Actions needed to prevent food crisesActions needed to prevent food crises

In order to prevent food crises from happening again and again, a comprehensive approach that includes both short- and long-term policies and investments in agriculture, food security and social protection is needed. This approach should comprise the following actions:

  • Social protection, especially social safety nets, to protect the most vulnerable groups, including women and young children, in developing countries: In countries lacking established safety net programmes, governments should develop these programmes immediately, focusing on the areas with extreme hunger, and should draw on best practices from other countries, such as Ethiopia. Safety nets should be gender-sensitive and be effectively combined with interventions that increase the productive capacity and improve the health and nutrition of vulnerable households. Although safety nets tend to focus on chronically poor groups, it is important that they also respond to non-poor vulnerable groups during price or income shocks (De Janvry 2010).
  • A global, emergency, physical grain reserve to address food price crises: Such a global reserve could respond to food supply emergencies and also help to calm markets (Fan, Torero and Headey 2011). The reserve should be owned and managed by an institution like the World Food Programme, which already has a global food management system in place. The reserve should be strategically positioned in or near food-importing and poor countries or regions, such as Bangladesh or the Horn of Africa, to allow easy and fast access. Due to the challenges of implementing such a system, it should be started on an experimental scale with relatively small reserves. The ASEAN+3 emergency rice reserve, currently under discussion, is a good example.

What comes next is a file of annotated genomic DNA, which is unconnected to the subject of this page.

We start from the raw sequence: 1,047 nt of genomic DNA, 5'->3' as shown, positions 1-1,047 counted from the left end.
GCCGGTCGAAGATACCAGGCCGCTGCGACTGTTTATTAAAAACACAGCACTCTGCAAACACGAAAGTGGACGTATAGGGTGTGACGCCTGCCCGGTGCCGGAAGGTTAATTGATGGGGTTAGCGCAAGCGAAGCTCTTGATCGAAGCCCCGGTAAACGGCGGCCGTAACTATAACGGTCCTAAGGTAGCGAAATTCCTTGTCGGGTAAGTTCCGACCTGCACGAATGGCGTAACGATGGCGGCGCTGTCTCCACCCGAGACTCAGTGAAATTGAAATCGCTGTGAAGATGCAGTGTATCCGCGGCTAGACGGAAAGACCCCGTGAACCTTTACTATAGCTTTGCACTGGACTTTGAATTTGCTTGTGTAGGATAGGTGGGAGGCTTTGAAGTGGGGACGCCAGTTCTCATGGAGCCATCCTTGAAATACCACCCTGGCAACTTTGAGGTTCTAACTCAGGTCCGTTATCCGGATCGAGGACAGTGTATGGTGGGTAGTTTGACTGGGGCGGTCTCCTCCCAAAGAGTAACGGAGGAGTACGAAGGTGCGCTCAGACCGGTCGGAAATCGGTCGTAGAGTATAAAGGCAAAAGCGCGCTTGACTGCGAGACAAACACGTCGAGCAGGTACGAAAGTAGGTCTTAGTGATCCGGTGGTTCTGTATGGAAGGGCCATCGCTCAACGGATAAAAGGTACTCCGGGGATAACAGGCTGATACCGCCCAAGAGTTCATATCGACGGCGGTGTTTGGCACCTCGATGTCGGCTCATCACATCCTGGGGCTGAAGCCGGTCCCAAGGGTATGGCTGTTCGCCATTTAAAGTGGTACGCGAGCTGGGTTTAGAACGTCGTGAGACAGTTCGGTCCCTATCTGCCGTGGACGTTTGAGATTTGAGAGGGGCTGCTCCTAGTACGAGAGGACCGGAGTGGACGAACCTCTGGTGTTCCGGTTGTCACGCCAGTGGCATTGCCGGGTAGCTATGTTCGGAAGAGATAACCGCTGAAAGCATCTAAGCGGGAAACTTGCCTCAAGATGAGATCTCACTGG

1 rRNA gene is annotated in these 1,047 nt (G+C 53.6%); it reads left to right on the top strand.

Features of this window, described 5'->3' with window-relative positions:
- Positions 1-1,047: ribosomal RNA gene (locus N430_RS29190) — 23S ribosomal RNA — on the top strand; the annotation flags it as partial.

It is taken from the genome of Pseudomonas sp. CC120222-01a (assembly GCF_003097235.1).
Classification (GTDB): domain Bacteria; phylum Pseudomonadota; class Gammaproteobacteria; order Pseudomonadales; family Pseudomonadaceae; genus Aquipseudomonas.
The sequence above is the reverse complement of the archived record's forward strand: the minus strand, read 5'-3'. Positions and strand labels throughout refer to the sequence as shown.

• Policies and investments to promote agricultural growth, in particular, smallholder productivity: Public policies should ensure that smallholder farmers have opportunities to increase their productivity and incomes. Investments made by national governments as well as global and regional institutions should focus on improving smallholder farmers’ access to inputs such as seed and fertiliser as well as financial and extension services and weather-based crop insurance. New agricultural technologies suitable for smallholder farmers should also be strongly promoted, and rural infrastructure should be strengthened to increase their capacity to sell their food in local, regional and international food markets.